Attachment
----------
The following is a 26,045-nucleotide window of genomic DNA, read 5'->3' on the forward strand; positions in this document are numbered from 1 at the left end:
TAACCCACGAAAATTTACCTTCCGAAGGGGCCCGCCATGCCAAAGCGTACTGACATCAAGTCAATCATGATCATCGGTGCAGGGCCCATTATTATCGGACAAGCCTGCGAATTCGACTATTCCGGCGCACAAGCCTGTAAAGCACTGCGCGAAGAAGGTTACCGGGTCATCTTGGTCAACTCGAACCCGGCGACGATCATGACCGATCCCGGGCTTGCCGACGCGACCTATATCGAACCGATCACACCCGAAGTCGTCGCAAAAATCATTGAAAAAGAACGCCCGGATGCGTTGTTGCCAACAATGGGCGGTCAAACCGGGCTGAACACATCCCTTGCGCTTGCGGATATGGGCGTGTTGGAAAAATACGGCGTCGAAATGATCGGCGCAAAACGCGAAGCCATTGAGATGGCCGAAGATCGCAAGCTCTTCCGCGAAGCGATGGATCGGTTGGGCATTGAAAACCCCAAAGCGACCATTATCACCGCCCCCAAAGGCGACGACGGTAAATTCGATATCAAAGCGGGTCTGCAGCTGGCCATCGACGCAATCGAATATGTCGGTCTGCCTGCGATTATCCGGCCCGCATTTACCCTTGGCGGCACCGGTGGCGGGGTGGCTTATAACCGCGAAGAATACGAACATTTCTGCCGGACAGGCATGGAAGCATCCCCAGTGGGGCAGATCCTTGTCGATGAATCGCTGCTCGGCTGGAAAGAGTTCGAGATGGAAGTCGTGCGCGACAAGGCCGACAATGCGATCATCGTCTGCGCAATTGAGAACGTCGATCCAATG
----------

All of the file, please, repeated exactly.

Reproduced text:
The following is a 26,045-nucleotide window of genomic DNA, read 5'->3' on the forward strand; positions in this document are numbered from 1 at the left end:
TAACCCACGAAAATTTACCTTCCGAAGGGGCCCGCCATGCCAAAGCGTACTGACATCAAGTCAATCATGATCATCGGTGCAGGGCCCATTATTATCGGACAAGCCTGCGAATTCGACTATTCCGGCGCACAAGCCTGTAAAGCACTGCGCGAAGAAGGTTACCGGGTCATCTTGGTCAACTCGAACCCGGCGACGATCATGACCGATCCCGGGCTTGCCGACGCGACCTATATCGAACCGATCACACCCGAAGTCGTCGCAAAAATCATTGAAAAAGAACGCCCGGATGCGTTGTTGCCAACAATGGGCGGTCAAACCGGGCTGAACACATCCCTTGCGCTTGCGGATATGGGCGTGTTGGAAAAATACGGCGTCGAAATGATCGGCGCAAAACGCGAAGCCATTGAGATGGCCGAAGATCGCAAGCTCTTCCGCGAAGCGATGGATCGGTTGGGCATTGAAAACCCCAAAGCGACCATTATCACCGCCCCCAAAGGCGACGACGGTAAATTCGATATCAAAGCGGGTCTGCAGCTGGCCATCGACGCAATCGAATATGTCGGTCTGCCTGCGATTATCCGGCCCGCATTTACCCTTGGCGGCACCGGTGGCGGGGTGGCTTATAACCGCGAAGAATACGAACATTTCTGCCGGACAGGCATGGAAGCATCCCCAGTGGGGCAGATCCTTGTCGATGAATCGCTGCTCGGCTGGAAAGAGTTCGAGATGGAAGTCGTGCGCGACAAGGCCGACAATGCGATCATCGTCTGCGCAATTGAGAACGTCGATCCAATG